Many older adults take medications for chronic health problems such as heart disease and diabetes, so it's essential that they have back-up supplies. If you take medications that require refrigeration, such as insulin, buy ice packs and an insulated bag big enough to hold a two-week supply. Keep the ice packs in the freezer. If you need to leave in an emergency, you can quickly grab your medications, put them in the bag with the ice packs, and tuck them into an emergency medical kit. Every emergency medical kit should include:
At least a two-week supply of medications in original packaging Since insurance companies usually won't pay for more than a 30-day supply, consider asking your doctor for an extra prescription, and paying for it out-of-pocket. Another option: fill prescriptions a week early each month until you have at least a 2-week supply for emergencies. Keep the original packaging: In the aftermath of Hurricane Katrina, some pharmacies were dispensing medications without prescriptions to those who had the original the original bottle or box. Note: As an added precaution, ask your doctor what you should do if your emergency supply doesn't last though an emergency, gets lost or, say, damaged by heat or water. Ask, for example, if you can stretch out the supply of some medications by skipping every other dose, or cutting pills in half. This may or may not be advisable.
Medical equipment Include blood sugar monitoring equipment, a blood pressure cuff, hearing aid batteries and any other devices you or loved ones use regularly.
Written information about treatment Ask your doctor for copies of your medical records and lists of:
- any medical problems you have and how they're being treated
- the names (including generic names) of any drugs you're taking and the doses
If you have a very elderly or disabled loved one, carry extra copies of his or her medical and Medicare, Medicaid or other insurance information with you.
An extra pair of eyeglasses or hearing aides or dentures, if you wear them.
Room for last minute additions: Such as medications that need to be kept in an insulated bag with ice packs.
Step 3. Assemble a Disaster Supplies Kit
A disaster supplies kit should include your medical kit equipment and:
Water: Pack at least 1 gallon per person per day. You should have at least a 3-day supply; a 2-week supply is ideal.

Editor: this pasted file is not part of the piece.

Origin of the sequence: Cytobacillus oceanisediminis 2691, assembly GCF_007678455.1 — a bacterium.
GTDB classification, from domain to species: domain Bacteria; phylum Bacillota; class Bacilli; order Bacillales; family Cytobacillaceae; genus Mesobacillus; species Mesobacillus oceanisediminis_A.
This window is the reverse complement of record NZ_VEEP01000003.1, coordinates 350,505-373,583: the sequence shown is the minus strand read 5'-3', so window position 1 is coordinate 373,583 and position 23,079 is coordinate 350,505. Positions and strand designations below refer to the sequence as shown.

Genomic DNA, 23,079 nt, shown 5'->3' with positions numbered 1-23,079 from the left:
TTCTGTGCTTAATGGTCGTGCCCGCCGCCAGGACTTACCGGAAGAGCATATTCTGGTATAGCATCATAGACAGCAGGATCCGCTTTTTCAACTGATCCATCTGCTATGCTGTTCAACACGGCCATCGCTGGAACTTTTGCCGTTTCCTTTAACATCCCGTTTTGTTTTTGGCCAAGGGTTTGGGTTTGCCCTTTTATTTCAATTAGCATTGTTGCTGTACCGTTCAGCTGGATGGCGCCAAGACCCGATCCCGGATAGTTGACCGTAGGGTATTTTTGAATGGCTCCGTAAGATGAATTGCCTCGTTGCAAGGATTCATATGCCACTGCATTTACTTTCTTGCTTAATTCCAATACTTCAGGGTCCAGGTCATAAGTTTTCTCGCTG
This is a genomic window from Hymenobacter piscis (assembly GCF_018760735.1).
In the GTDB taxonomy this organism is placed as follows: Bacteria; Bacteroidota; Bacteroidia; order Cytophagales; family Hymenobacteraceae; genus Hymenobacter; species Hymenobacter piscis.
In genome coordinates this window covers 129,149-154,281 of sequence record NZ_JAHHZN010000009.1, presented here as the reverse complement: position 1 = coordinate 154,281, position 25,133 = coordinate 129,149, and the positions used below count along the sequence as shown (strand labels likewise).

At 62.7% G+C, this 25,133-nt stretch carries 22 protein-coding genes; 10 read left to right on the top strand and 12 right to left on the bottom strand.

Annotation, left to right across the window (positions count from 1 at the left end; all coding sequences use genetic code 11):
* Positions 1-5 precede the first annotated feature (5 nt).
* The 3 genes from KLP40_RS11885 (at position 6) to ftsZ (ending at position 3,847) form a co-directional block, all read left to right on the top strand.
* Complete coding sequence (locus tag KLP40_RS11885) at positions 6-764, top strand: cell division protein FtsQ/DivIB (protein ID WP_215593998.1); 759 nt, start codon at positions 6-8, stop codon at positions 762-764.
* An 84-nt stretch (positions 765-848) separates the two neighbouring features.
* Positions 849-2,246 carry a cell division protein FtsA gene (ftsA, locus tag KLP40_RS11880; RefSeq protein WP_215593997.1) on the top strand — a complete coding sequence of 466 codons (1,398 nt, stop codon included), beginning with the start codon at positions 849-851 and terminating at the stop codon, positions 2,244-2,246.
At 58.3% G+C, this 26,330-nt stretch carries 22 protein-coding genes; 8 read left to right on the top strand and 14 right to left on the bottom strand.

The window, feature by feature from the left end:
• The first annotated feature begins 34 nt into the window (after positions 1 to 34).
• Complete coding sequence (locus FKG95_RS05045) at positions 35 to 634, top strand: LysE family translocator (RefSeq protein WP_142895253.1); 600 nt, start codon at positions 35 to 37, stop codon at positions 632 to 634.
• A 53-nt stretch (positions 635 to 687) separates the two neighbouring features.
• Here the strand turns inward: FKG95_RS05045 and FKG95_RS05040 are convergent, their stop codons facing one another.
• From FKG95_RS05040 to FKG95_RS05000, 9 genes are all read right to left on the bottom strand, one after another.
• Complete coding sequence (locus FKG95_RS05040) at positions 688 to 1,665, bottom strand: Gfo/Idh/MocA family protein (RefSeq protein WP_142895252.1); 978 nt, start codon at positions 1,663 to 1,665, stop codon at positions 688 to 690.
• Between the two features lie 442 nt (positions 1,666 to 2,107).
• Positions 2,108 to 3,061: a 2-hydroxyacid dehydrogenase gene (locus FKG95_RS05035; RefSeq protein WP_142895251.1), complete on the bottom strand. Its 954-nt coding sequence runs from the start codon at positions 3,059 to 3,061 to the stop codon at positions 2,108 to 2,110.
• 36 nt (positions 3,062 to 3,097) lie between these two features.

Food: Stock at least a 3-day supply of canned and dried foods and other non-perishables. Juices, soups, and high-protein shakes may be particularly helpful for older adults.
Basic supplies: Include a manual can opener, flashlight, portable radio, extra batteries, waterproof matches, knife, re-sealable plastic bags, aluminum foil, plates and utensils, disposable cups, and basic cooking utensils.
Maps: Include local and regional maps in case some roads are blocked and you need to take detours.
Changes of clothing: Include a complete set of clothing-a long sleeved shirt, long pants, shoes, a coat, hat, mittens, and scarf- per person.
Blankets: Include one per person.
Phone numbers and contact information and key papers: Include numbers and addresses of friends and relatives you might need to contact, physicians and any specialists you see. Also include copies of your credit and identification cards
Cash: It's a good idea to bring at least $500; if that's not possible, bring as much as you can.
First Aid kit and manual: See the Red Cross's comprehensive list of what to pack in your first aid kit, at www.redcross.org. The Red Cross also sells prepackaged first aid kits.
Basic hygiene products: Include soap, toothpaste, toothbrushes, sunscreen, hand sanitizer, toilet paper, baby wipes, and a few trash bags for garbage.
DISCLAIMER: This information is not intended to diagnose health problems or to take the place of medical advice or care you receive from your physician or other healthcare provider. Always consult your healthcare provider about your medications, symptoms, and health problems.
Last Updated September 2011